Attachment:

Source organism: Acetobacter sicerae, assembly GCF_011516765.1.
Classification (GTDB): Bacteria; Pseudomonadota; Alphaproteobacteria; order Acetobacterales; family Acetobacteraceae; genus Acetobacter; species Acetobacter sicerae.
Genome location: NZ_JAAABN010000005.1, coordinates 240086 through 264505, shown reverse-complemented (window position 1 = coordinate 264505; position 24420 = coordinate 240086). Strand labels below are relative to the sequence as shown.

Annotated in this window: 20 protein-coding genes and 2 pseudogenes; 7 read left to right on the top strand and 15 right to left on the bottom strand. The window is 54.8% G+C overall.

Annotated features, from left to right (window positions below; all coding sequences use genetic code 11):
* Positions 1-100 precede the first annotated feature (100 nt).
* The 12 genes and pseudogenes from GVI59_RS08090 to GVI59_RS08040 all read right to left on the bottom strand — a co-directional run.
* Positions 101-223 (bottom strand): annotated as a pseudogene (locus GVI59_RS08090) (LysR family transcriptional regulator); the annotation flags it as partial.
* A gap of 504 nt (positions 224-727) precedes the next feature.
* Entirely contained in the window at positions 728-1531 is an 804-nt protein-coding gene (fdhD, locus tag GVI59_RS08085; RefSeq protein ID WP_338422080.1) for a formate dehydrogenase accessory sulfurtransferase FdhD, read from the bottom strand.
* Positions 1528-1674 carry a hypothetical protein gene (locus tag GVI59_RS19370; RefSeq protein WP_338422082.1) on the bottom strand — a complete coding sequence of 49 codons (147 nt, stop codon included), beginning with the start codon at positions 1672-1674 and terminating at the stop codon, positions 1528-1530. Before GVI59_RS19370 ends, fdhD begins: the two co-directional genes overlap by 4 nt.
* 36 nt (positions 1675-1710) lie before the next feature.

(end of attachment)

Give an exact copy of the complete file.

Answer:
Source organism: Acetobacter sicerae, assembly GCF_011516765.1.
Classification (GTDB): Bacteria; Pseudomonadota; Alphaproteobacteria; order Acetobacterales; family Acetobacteraceae; genus Acetobacter; species Acetobacter sicerae.
Genome location: NZ_JAAABN010000005.1, coordinates 240086 through 264505, shown reverse-complemented (window position 1 = coordinate 264505; position 24420 = coordinate 240086). Strand labels below are relative to the sequence as shown.

Annotated in this window: 20 protein-coding genes and 2 pseudogenes; 7 read left to right on the top strand and 15 right to left on the bottom strand. The window is 54.8% G+C overall.

Annotated features, from left to right (window positions below; all coding sequences use genetic code 11):
* Positions 1-100 precede the first annotated feature (100 nt).
* The 12 genes and pseudogenes from GVI59_RS08090 to GVI59_RS08040 all read right to left on the bottom strand — a co-directional run.
* Positions 101-223 (bottom strand): annotated as a pseudogene (locus GVI59_RS08090) (LysR family transcriptional regulator); the annotation flags it as partial.
* A gap of 504 nt (positions 224-727) precedes the next feature.
* Entirely contained in the window at positions 728-1531 is an 804-nt protein-coding gene (fdhD, locus tag GVI59_RS08085; RefSeq protein ID WP_338422080.1) for a formate dehydrogenase accessory sulfurtransferase FdhD, read from the bottom strand.
* Positions 1528-1674 carry a hypothetical protein gene (locus tag GVI59_RS19370; RefSeq protein WP_338422082.1) on the bottom strand — a complete coding sequence of 49 codons (147 nt, stop codon included), beginning with the start codon at positions 1672-1674 and terminating at the stop codon, positions 1528-1530. Before GVI59_RS19370 ends, fdhD begins: the two co-directional genes overlap by 4 nt.
* 36 nt (positions 1675-1710) lie before the next feature.